Both wrote their names into the record book with a Montblanc. Everyone had expected Craig Biggio and Frank Thomas to make their insignias with a dry Bic, simply trying to spit out whatever ink remained, and here, on the same day, they played calligraphers.
Milestone Thursday gave us everything. Biggio joined the 3,000-hit club in grander fashion than any of his 26 predecessors, pumping out five hits and crossing the plate on Carlos Lee's game-winning, extra-inning grand slam. Thomas joined the 500-home run club with a signature blast, his 270-pound body frozen just until he had to lunge, at which point his 39-year-old wrists generated enough bat speed to will the ball over the left-field fence – all before he got kicked out of the game for flapping his lips, a specialty of his.
For one day, they allowed us to remember what once was and reminded us what still, on just the right occasion, can be.
Biggio, the Houston Astro for life, the catcher-turned-second baseman-turned-outfielder-turned-second baseman, the scrapper, the hustler, the fresh face gone crow-eyed, the guy who only once before had a five-hit game, and that was on Opening Day 2001 following knee surgery. He looked Thursday like he had in his first season for the Astros 20 years ago, rounding first base on his third hit of the night, No. 3,000, and digging for the 659th double of his career. Age caught up with him momentarily and so did the throw – he was out. Later, though, he beat out an infield single with his 41-year-old legs with two outs in the 11th to keep the game alive.
And Thomas, the newly christened Toronto Blue Jay, the born designated hitter, the island of a man, the lumberer – bat and gait – left for the glue factory by the team he carried for so many years, the Chicago White Sox, only to revive his career last year in Oakland and, perhaps for the last time, live up to the game's most appropriate nickname, The Big Hurt. He looked Thursday like he had in his first season for the White Sox 18 years ago, taking borderline pitches, smacking bad ones, the paragon of patience and a worthy member of the 21-player crew with 500 home runs, unlike some recent enshrinees.
In the coming weeks, when New York Mets left-hander Tom Glavine earns his 300th win and joins baseball's third elite club, baseball's great contribution to water coolers and barstools everywhere – the unwinnable argument – will force us to compare the three. Which is the most elite? Which has been bastardized most by steroids? Which takes skill as opposed to longevity? Which merits automatic entry into the Hall of Fame?
Those taking up for 3,000 hits will point to longevity as a virtue. Even though the 3,000-hit club is the biggest, it is also the most select, their argument goes, filled with truly great hitters as opposed to one-dimensional sluggers. Look at the next in line: If Barry Bonds returns next year, he should crack 3,000. After that, Ken Griffey Jr. and Gary Sheffield have outside shots, only age and creaky limbs standing in the way – as it may, too, with Pudge Rodriguez, Manny Ramirez, Chipper Jones and Johnny Damon. The only shoo-ins, barring injury, are New York Yankees teammates Derek Jeter, with 2,255, and Alex Rodriguez, with 2,160. After that, the land is barren. The 20-somethings with the most hits: Adrian Beltre and Juan Pierre, at 1,333.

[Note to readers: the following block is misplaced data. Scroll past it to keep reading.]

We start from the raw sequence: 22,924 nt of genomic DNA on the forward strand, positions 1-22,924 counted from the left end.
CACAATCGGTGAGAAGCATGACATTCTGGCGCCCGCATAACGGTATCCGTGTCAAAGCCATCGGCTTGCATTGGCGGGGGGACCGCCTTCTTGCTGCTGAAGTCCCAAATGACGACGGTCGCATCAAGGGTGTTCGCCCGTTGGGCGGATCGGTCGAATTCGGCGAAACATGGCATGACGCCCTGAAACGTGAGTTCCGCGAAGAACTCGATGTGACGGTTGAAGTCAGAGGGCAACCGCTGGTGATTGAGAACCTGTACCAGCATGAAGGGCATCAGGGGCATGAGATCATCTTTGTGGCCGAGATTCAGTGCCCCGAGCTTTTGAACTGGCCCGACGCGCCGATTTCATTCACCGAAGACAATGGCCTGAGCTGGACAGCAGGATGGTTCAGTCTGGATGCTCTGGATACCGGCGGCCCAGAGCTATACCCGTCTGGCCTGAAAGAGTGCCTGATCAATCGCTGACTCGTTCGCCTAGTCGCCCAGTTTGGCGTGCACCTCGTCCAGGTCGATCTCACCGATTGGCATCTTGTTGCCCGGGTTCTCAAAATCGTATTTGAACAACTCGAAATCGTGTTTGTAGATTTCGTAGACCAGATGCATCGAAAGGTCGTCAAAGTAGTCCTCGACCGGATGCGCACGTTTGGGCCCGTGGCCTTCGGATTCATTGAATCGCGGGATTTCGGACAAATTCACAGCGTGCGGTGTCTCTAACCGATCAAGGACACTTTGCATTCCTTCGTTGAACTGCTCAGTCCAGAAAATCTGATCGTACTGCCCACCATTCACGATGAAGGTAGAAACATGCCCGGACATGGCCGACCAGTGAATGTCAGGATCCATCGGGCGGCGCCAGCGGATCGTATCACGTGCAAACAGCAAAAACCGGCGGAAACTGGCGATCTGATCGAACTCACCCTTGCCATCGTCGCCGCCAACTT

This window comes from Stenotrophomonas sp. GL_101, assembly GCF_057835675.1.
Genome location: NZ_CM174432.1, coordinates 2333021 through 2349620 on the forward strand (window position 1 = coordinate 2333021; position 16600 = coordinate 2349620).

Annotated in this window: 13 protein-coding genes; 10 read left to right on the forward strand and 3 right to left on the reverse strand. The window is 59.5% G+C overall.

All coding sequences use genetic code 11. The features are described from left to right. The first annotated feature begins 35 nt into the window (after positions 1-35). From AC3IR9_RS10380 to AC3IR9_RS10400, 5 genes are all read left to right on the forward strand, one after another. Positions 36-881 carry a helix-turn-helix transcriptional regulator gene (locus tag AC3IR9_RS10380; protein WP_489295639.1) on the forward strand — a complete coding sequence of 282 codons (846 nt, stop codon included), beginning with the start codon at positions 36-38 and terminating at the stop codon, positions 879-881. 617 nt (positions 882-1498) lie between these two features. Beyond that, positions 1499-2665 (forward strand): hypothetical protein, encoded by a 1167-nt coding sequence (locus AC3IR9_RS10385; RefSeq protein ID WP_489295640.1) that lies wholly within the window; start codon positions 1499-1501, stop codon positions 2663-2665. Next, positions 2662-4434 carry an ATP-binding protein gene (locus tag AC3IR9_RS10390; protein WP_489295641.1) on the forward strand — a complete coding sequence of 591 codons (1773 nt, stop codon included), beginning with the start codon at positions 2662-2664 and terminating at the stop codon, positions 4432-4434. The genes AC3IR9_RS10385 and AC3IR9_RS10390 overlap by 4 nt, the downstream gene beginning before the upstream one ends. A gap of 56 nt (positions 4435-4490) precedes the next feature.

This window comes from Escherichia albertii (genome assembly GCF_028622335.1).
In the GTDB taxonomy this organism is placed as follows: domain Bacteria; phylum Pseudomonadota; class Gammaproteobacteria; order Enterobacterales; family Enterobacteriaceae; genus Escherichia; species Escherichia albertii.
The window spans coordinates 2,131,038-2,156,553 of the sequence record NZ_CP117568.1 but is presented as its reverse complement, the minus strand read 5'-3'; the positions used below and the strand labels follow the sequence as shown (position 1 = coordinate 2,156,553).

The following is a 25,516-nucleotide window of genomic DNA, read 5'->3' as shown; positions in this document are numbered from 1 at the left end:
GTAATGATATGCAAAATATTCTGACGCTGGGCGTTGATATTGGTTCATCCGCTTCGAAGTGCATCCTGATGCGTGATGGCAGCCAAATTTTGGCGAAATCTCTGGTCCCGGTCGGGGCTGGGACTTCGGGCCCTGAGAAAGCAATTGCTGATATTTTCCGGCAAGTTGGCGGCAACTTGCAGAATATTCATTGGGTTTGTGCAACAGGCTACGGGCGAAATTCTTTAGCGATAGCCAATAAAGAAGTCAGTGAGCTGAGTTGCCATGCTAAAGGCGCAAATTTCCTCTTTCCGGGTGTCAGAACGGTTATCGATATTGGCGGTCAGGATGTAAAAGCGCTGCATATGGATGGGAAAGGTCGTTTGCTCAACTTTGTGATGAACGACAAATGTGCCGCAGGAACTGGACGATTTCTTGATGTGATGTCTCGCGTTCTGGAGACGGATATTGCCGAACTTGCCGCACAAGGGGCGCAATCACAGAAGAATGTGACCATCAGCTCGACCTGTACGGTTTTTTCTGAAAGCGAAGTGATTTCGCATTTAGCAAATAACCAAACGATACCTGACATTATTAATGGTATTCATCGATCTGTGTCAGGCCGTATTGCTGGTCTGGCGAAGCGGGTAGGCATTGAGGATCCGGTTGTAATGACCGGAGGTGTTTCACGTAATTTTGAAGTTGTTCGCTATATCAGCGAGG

To hit 500 home runs, on the other hand, takes plenty more than showing up every day and slapping a single or two. The home run is baseball's greatest individual contribution – Lee's grand slam, everyone will agree, was the perfect capper on Biggio's night – and while a pitcher can earn a win giving up seven runs in a terrible performance, no batter, no matter how skilled, can put a pathetic swing on a ball and hit a home run. Anyway, the argument goes, pitchers complaining about how hard it is to win 300 games in the era of five-man rotations should suck it up and learn to pitch on three days' rest.
Oh, does that singe the eyebrows of those sticking up for the pitchers. First off, since Mike Schmidt became the 14th member of the 500-homer club in 1987, seven others have joined. A-Rod will make eight within a month or so, Jim Thome and Manny Ramirez could be Nos. 9 and 10 this year and Sheffield hit his 473rd on Thursday. Then there's Carlos Delgado at 418, Andruw Jones at 354, Vladimir Guerrero two behind him and … well, you get the point. Five hundred is no longer a milestone. After Glavine becomes the 23rd to win 300, the only pitcher with a legitimate shot is Randy Johnson, who's 16 shy. The next best bet, aside from 38-year-old Mike Mussina (242), might be Barry Zito. He has 108 wins.
Around and around the squabble will go, like the old Rotor ride at the amusement park. And, accordingly, once the floor drops out, the participants will lose their cool and see the discussion dissolve into something else, like whether the six-fingered Antonio Alfonseca would hold a split-fingered fastball between his middle and ring fingers instead of the index and middle.
Inanities have their place amid the kind of chatter that makes baseball fans proud to be baseball fans, the kind of talk that allows everyone to appreciate Biggio and Thomas, past and present.
Biggio, his batting helmet so covered with pine tar it looked like it got dipped in an oil barrel, was one of the better players of his generation but never the best. For the rest of 2007, he'll spend time on the bench, and then he likely will retire.
Thomas, playing for a Blue Jays team with a double-digit deficit to Boston in the American League East race and yet passionate enough to get booted in the ninth inning for arguing balls and strikes, was one of the best players of his generation but never healthy enough to cement that reputation. As much as Thomas wants to recapture that, he knows the end beckons once his two-year contract expires.
So for one day, they froze time. Craig Biggio and Frank Thomas, once more, at their finest.
No argument necessary.